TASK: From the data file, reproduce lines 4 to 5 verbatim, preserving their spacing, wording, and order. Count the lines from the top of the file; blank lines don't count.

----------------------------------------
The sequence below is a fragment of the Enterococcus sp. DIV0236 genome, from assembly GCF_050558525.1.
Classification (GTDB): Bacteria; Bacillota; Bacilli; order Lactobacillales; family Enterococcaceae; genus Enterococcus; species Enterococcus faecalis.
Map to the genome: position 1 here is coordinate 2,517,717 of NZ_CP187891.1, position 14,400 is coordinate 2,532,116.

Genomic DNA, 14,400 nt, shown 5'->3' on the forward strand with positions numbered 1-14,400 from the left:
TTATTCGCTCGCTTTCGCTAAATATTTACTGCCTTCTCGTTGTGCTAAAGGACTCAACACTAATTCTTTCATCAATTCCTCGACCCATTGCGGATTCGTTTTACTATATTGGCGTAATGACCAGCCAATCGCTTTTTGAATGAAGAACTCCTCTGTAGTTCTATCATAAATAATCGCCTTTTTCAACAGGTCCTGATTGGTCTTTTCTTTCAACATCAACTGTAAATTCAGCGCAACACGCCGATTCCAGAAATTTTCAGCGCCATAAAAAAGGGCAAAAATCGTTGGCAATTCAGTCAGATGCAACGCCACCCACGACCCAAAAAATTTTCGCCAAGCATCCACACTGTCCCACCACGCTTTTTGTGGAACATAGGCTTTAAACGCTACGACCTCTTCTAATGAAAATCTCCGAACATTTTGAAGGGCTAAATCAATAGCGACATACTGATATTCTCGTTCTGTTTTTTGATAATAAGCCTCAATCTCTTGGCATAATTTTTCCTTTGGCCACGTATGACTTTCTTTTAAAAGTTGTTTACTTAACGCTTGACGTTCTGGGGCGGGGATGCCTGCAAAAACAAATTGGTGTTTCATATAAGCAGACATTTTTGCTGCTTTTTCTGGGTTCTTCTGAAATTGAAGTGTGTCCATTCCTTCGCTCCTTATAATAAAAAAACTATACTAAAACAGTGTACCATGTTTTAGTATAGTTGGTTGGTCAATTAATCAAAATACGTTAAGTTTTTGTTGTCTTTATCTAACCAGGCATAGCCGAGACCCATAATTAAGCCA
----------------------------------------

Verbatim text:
Genomic DNA, 14,400 nt, shown 5'->3' on the forward strand with positions numbered 1-14,400 from the left:
TTATTCGCTCGCTTTCGCTAAATATTTACTGCCTTCTCGTTGTGCTAAAGGACTCAACACTAATTCTTTCATCAATTCCTCGACCCATTGCGGATTCGTTTTACTATATTGGCGTAATGACCAGCCAATCGCTTTTTGAATGAAGAACTCCTCTGTAGTTCTATCATAAATAATCGCCTTTTTCAACAGGTCCTGATTGGTCTTTTCTTTCAACATCAACTGTAAATTCAGCGCAACACGCCGATTCCAGAAATTTTCAGCGCCATAAAAAAGGGCAAAAATCGTTGGCAATTCAGTCAGATGCAACGCCACCCACGACCCAAAAAATTTTCGCCAAGCATCCACACTGTCCCACCACGCTTTTTGTGGAACATAGGCTTTAAACGCTACGACCTCTTCTAATGAAAATCTCCGAACATTTTGAAGGGCTAAATCAATAGCGACATACTGATATTCTCGTTCTGTTTTTTGATAATAAGCCTCAATCTCTTGGCATAATTTTTCCTTTGGCCACGTATGACTTTCTTTTAAAAGTTGTTTACTTAACGCTTGACGTTCTGGGGCGGGGATGCCTGCAAAAACAAATTGGTGTTTCATATAAGCAGACATTTTTGCTGCTTTTTCTGGGTTCTTCTGAAATTGAAGTGTGTCCATTCCTTCGCTCCTTATAATAAAAAAACTATACTAAAACAGTGTACCATGTTTTAGTATAGTTGGTTGGTCAATTAATCAAAATACGTTAAGTTTTTGTTGTCTTTATCTAACCAGGCATAGCCGAGACCCATAATTAAGCCA